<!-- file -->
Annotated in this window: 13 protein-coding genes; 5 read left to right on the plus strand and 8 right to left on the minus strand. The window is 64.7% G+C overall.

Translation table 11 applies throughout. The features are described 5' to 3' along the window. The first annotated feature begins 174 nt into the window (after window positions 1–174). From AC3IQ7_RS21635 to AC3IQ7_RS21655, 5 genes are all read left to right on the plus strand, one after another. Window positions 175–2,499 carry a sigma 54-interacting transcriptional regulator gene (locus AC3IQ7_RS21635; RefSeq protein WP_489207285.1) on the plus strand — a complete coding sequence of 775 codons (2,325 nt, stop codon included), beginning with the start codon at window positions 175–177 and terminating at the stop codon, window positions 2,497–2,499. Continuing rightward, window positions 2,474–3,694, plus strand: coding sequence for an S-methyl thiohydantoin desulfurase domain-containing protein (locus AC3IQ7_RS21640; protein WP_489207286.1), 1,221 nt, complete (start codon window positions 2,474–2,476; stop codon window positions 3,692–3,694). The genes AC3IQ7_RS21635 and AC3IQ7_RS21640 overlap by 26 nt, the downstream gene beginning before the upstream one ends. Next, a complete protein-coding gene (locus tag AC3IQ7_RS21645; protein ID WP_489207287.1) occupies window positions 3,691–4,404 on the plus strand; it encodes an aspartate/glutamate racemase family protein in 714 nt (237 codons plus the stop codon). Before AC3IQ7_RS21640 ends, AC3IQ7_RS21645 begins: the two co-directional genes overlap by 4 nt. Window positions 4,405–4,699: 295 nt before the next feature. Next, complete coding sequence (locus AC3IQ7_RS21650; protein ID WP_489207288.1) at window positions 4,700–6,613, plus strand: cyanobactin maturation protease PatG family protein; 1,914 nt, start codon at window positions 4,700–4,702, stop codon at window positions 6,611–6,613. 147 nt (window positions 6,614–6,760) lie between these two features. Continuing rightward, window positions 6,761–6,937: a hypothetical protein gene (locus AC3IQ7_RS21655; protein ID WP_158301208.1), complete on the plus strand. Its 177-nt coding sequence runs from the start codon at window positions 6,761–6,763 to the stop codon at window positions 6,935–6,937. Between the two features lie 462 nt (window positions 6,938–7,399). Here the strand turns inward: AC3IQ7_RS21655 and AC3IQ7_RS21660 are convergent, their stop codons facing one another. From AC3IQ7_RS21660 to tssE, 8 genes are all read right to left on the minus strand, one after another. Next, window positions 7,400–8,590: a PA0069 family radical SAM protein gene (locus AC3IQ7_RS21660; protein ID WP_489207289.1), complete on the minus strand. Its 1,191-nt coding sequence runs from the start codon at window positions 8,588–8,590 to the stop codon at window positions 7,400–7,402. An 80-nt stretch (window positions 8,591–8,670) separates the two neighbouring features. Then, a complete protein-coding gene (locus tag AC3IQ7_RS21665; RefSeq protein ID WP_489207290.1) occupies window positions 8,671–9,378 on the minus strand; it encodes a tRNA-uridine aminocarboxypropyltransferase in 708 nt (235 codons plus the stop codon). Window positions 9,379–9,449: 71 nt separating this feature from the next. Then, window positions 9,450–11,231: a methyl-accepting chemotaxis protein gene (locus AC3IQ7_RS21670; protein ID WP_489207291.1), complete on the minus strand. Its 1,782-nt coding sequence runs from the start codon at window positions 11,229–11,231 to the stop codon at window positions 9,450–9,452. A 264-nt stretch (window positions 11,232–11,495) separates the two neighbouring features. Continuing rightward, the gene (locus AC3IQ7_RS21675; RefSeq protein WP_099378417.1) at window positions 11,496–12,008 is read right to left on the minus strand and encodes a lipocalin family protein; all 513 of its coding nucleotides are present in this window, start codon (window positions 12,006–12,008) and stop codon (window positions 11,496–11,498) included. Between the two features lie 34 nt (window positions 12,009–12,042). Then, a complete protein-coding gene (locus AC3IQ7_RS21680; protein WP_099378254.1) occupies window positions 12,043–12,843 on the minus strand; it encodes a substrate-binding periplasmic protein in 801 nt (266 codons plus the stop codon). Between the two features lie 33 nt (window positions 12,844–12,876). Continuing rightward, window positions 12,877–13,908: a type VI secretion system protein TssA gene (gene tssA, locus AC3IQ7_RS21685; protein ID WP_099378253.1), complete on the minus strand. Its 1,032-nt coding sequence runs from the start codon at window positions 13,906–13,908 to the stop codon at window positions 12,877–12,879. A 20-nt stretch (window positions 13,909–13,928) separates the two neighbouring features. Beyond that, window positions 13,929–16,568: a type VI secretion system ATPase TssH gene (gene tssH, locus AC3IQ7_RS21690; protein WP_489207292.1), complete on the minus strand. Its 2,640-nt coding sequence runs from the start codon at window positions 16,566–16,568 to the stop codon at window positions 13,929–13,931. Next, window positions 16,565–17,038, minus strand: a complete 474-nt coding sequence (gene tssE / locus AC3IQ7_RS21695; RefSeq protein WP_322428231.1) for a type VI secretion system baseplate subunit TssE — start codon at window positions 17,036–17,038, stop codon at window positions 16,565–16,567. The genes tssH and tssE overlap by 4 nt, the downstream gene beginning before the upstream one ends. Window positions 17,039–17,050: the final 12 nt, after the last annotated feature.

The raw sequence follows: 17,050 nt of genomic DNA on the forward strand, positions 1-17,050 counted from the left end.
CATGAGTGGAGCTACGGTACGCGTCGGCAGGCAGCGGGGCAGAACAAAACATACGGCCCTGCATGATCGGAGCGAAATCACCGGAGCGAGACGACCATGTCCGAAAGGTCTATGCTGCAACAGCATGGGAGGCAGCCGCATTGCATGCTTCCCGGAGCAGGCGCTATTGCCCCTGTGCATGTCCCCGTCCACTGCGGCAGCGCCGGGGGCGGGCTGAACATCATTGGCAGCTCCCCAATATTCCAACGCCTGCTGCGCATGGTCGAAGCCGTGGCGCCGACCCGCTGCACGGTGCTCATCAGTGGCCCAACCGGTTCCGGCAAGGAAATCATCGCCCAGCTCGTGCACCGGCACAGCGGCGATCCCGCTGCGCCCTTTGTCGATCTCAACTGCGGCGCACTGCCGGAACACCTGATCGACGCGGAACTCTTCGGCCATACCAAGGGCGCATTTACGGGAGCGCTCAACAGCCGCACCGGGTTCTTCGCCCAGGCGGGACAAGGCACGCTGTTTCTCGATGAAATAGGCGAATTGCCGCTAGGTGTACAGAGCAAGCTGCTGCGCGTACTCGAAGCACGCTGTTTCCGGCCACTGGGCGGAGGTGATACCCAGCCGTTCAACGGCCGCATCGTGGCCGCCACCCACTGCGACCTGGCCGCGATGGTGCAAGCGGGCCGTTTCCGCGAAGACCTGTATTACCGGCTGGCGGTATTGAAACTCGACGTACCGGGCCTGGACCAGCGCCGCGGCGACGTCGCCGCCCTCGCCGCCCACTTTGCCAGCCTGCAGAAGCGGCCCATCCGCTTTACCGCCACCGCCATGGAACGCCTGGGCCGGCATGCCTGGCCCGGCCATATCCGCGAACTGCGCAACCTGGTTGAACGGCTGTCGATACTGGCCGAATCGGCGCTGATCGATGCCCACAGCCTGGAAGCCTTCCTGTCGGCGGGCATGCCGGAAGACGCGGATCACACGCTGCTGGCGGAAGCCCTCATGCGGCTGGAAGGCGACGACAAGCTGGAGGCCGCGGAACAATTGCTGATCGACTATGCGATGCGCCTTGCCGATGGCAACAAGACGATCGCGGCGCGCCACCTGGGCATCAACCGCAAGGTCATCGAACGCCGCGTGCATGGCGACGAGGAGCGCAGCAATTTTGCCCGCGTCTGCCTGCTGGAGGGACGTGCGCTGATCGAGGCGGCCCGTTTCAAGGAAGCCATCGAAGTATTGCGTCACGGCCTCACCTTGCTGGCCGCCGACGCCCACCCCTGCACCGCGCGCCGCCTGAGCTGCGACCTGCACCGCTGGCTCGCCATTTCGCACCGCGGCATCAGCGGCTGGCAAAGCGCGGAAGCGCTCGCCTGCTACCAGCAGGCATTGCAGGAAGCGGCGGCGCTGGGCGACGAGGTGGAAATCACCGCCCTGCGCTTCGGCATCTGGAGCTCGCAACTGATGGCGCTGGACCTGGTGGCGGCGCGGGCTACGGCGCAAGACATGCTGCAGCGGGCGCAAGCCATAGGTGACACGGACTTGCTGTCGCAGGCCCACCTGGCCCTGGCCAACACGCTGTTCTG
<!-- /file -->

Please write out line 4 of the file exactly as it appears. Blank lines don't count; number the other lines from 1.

CATGAGTGGAGCTACGGTACGCGTCGGCAGGCAGCGGGGCAGAACAAAACATACGGCCCTGCATGATCGGAGCGAAATCACCGGAGCGAGACGACCATGTCCGAAAGGTCTATGCTGCAACAGCATGGGAGGCAGCCGCATTGCATGCTTCCCGGAGCAGGCGCTATTGCCCCTGTGCATGTCCCCGTCCACTGCGGCAGCGCCGGGGGCGGGCTGAACATCATTGGCAGCTCCCCAATATTCCAACGCCTGCTGCGCATGGTCGAAGCCGTGGCGCCGACCCGCTGCACGGTGCTCATCAGTGGCCCAACCGGTTCCGGCAAGGAAATCATCGCCCAGCTCGTGCACCGGCACAGCGGCGATCCCGCTGCGCCCTTTGTCGATCTCAACTGCGGCGCACTGCCGGAACACCTGATCGACGCGGAACTCTTCGGCCATACCAAGGGCGCATTTACGGGAGCGCTCAACAGCCGCACCGGGTTCTTCGCCCAGGCGGGACAAGGCACGCTGTTTCTCGATGAAATAGGCGAATTGCCGCTAGGTGTACAGAGCAAGCTGCTGCGCGTACTCGAAGCACGCTGTTTCCGGCCACTGGGCGGAGGTGATACCCAGCCGTTCAACGGCCGCATCGTGGCCGCCACCCACTGCGACCTGGCCGCGATGGTGCAAGCGGGCCGTTTCCGCGAAGACCTGTATTACCGGCTGGCGGTATTGAAACTCGACGTACCGGGCCTGGACCAGCGCCGCGGCGACGTCGCCGCCCTCGCCGCCCACTTTGCCAGCCTGCAGAAGCGGCCCATCCGCTTTACCGCCACCGCCATGGAACGCCTGGGCCGGCATGCCTGGCCCGGCCATATCCGCGAACTGCGCAACCTGGTTGAACGGCTGTCGATACTGGCCGAATCGGCGCTGATCGATGCCCACAGCCTGGAAGCCTTCCTGTCGGCGGGCATGCCGGAAGACGCGGATCACACGCTGCTGGCGGAAGCCCTCATGCGGCTGGAAGGCGACGACAAGCTGGAGGCCGCGGAACAATTGCTGATCGACTATGCGATGCGCCTTGCCGATGGCAACAAGACGATCGCGGCGCGCCACCTGGGCATCAACCGCAAGGTCATCGAACGCCGCGTGCATGGCGACGAGGAGCGCAGCAATTTTGCCCGCGTCTGCCTGCTGGAGGGACGTGCGCTGATCGAGGCGGCCCGTTTCAAGGAAGCCATCGAAGTATTGCGTCACGGCCTCACCTTGCTGGCCGCCGACGCCCACCCCTGCACCGCGCGCCGCCTGAGCTGCGACCTGCACCGCTGGCTCGCCATTTCGCACCGCGGCATCAGCGGCTGGCAAAGCGCGGAAGCGCTCGCCTGCTACCAGCAGGCATTGCAGGAAGCGGCGGCGCTGGGCGACGAGGTGGAAATCACCGCCCTGCGCTTCGGCATCTGGAGCTCGCAACTGATGGCGCTGGACCTGGTGGCGGCGCGGGCTACGGCGCAAGACATGCTGCAGCGGGCGCAAGCCATAGGTGACACGGACTTGCTGTCGCAGGCCCACCTGGCCCTGGCCAACACGCTGTTCTG